By Dr Jean Strelitz, MRC Postdoctoral Fellow, MRC Epidemiology Unit
People with type 2 diabetes have a higher risk of heart disease and premature death. People with type 2 diabetes are increasingly encouraged to lose weight, as evidence from numerous clinical trials shows that weight loss substantially improves blood sugar levels. Indeed, a recent trial of intensive weight management in people with type 2 diabetes in the UK achieved remission in about half of the participants with type 2 diabetes, so that they no longer needed to take drugs to manage their blood sugar. What remains unanswered, is whether weight loss can also help lower patients’ risk of heart disease.
Unanswered questions on weight loss and heart disease.
While weight loss can improve blood sugar levels, questions remain regarding the impact on downstream consequences of diabetes such as heart disease and premature mortality.
To address this we undertook a systematic review of the published literature of observational studies and intervention trials reporting weight loss and other weight changes and heart disease among people with type 2 diabetes. To be included in our analysis weight data had to be collected at least two occasions over the course of the study to measure weight changes, and we identified 17 studies on this topic that met our criteria, 14 of which were observational studies and 3 behavioural intervention trials. We didn’t include studies of bariatric surgery because this has other health impacts on heart disease risk unrelated to weight loss. We instead focused on studies of behaviour-based weight loss.
Results from our review showed that weight gain among people with type 2 diabetes was associated with increased risks of heart disease and death, but the results for weight loss were more mixed. Several studies distinguished between intentional weight loss and unintentional weight loss, finding that unintentional weight loss was associated with a higher risk of death from all causes, consistent with this weight loss being a symptom of an underlying illness.
Intentional weight loss and unknown consequences
Our review found that there have been few studies that assessed whether intentional weight loss protects against heart disease and death. Indeed the three behavioural interventions targeting weight loss showed no impact on the risk of cardiovascular disease events such as heart attack or stroke during 5-10 year follow up periods.
Studies showed conflicting results and were influenced by bias, highlighting the need for high-quality research to inform weight loss guidance for patients. Differences between the studies regarding the duration of weight loss, whether the study accounted for unintentional weight loss, the duration of follow-up for heart disease risk, and other individual characteristics contribute to differences in the findings. There was evidence of moderate bias in most of the studies we included, due to factors such as the method of weight assessment used, and whether the study controlled for common confounding factors like smoking.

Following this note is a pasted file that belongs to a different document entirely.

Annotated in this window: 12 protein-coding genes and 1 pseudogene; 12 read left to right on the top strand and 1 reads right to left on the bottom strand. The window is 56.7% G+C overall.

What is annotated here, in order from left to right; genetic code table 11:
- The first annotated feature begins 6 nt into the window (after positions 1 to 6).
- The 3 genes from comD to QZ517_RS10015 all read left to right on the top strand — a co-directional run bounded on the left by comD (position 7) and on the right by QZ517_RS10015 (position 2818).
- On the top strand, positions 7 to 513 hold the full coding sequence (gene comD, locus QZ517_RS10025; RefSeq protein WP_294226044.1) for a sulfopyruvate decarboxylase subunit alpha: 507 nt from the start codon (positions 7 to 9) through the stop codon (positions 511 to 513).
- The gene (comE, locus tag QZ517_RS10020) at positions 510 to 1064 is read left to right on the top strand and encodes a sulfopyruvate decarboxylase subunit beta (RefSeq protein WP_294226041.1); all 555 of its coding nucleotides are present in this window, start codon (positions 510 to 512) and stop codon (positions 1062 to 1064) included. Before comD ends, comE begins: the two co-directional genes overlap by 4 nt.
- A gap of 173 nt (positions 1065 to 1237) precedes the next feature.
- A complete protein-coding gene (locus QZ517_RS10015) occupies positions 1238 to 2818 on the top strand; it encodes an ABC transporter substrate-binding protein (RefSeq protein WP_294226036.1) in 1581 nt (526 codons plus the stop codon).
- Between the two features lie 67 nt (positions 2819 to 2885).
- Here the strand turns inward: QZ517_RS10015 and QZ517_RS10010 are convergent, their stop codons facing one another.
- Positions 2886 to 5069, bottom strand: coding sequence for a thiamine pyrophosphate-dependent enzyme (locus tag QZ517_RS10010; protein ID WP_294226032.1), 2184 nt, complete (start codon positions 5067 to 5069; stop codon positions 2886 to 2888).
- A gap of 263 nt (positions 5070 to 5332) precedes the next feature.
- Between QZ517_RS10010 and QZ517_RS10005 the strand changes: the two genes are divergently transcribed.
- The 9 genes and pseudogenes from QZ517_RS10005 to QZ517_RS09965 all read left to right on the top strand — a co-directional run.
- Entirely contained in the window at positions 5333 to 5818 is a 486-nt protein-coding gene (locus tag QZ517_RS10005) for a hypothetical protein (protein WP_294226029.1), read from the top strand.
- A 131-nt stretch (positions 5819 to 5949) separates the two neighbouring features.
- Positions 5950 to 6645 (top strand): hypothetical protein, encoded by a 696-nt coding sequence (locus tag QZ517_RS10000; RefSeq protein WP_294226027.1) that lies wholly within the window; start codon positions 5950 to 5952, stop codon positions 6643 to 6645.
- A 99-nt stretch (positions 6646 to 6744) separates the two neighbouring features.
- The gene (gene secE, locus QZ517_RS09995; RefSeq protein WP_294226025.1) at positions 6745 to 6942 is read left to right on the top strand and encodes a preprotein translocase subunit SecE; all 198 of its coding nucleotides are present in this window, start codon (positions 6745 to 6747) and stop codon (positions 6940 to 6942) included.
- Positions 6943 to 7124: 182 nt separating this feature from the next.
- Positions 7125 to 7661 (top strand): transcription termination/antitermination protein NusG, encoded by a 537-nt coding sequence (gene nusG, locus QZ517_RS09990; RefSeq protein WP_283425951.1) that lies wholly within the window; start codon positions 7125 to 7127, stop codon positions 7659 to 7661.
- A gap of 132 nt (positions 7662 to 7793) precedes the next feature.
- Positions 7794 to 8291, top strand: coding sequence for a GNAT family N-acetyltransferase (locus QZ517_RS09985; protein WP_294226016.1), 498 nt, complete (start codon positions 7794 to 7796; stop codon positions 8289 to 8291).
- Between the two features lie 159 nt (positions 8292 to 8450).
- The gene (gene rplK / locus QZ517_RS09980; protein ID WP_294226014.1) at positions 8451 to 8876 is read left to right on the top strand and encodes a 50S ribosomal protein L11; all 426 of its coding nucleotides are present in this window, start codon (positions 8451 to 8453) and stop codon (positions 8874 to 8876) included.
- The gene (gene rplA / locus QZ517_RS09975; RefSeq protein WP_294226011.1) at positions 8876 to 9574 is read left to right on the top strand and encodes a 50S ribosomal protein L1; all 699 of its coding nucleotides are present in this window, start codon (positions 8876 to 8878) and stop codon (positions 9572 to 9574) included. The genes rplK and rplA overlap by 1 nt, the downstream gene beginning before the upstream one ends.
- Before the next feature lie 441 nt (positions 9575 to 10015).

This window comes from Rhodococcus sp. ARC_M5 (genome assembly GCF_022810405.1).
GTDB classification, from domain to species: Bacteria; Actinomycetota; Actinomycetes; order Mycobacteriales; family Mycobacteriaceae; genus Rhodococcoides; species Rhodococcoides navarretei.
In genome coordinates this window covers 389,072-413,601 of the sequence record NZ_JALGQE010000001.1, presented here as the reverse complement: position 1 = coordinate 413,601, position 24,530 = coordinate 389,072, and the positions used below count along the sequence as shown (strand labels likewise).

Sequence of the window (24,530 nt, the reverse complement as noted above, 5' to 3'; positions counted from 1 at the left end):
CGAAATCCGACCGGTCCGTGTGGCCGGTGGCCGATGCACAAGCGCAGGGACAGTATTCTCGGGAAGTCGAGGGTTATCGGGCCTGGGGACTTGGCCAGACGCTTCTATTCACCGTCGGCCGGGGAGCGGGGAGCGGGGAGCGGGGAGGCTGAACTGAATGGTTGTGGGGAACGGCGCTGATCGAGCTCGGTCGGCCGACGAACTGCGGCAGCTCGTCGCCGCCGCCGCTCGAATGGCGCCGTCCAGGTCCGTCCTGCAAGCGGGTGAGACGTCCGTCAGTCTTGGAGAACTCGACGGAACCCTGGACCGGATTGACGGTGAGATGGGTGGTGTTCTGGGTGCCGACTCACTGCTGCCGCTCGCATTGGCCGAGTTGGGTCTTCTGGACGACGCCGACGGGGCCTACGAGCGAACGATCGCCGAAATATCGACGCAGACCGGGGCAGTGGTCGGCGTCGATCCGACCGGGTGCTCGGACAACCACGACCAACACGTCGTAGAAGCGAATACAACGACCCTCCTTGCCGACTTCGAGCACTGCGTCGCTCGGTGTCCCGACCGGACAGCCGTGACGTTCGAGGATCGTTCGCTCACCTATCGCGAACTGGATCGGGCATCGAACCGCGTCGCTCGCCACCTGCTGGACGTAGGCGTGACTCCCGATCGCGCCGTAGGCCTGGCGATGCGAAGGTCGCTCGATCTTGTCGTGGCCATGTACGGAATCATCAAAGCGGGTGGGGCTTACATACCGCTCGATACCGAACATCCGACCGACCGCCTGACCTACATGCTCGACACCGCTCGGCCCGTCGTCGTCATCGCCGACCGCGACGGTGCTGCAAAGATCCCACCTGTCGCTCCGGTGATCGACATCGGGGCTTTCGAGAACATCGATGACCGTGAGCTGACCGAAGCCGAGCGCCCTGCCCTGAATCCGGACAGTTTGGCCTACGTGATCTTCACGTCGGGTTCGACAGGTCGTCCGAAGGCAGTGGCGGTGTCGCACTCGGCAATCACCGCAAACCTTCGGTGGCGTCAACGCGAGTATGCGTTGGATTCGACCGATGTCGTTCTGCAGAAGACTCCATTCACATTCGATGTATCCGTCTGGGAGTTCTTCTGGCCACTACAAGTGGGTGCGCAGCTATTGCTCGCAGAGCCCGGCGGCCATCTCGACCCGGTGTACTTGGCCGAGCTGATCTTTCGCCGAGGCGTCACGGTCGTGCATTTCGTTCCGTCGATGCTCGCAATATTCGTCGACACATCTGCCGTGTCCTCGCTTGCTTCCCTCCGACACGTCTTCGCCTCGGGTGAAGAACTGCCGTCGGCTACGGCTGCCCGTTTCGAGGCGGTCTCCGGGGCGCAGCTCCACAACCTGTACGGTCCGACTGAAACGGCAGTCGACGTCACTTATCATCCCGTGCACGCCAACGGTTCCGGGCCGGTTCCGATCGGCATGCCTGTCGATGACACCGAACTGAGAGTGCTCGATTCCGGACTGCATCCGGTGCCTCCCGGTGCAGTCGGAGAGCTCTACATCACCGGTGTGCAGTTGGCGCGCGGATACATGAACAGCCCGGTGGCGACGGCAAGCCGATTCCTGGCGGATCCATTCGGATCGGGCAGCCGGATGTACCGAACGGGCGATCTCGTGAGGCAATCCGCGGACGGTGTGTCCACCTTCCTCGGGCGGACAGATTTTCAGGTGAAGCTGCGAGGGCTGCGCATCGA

Our review suggests that preventing weight gain in people with type 2 diabetes may reduce risk of heart disease and mortality. However, while there is growing evidence for the short-term benefits of behavioural weight loss interventions on risk factors such as blood sugar levels, there is a lack of evidence to support such interventions for preventing heart disease and death in adults with type 2 diabetes. Another recent paper from our group found in a study of more than 2,000 people with type 2 diabetes that a large amount of weight loss (more than 10% of body weight) during the five-year period after diabetes diagnosis was associated with a two-fold increased risk of premature death from any cause. The risk of death after weight loss was highest among participants who did not have obesity at the time they were diagnosed, suggesting obesity could be a particular factor in how patients are affected by losing weight.
Time for a more tailored approach to weight loss
Taken together with the results of our systematic review this suggests that we need more evidence to inform weight loss advice and support for people with type 2 diabetes, as some may be affected differently from others. Considering that weight loss may affect patients differently, a more tailored approach that reflects how individuals with type 2 diabetes may respond differently to weight loss may be more effective.
In order to determine which patient groups will benefit from behavioural weight-loss interventions, and what amount of weight loss is most effective in preventing heart disease, long-term follow up of behavioural intervention studies is needed. Accumulating this evidence will take time, but it will inform policy concerning weight management advice, help us to allocate health service resources more effectively, and enable us to better support people with diabetes.
Find out more
- Jean Strelitz, Emma R. Lawlor, Yue Wu, Annabel Estlin, Giri Nandakumar, Amy L. Ahern, Simon J. Griffin “Association between weight change and incidence of cardiovascular disease events and mortality among adults with type 2 diabetes: a systematic review of observational studies and behavioural intervention trials” Diabetologia, 02 Dec 2021 https://doi.org/10.1007/s00125-021-05605-1
- Type 2 diabetes weight loss recommendations could be harmful for some, depending on BMI – Jean Strelitz, MRC Epidemiology Unit Research Blog, 16 December 2020
- Type 2 diabetes: losing even a small amount of weight may lower heart disease risk – Jean Strelitz, MRC Epidemiology Unit research blog, 13 May 2019.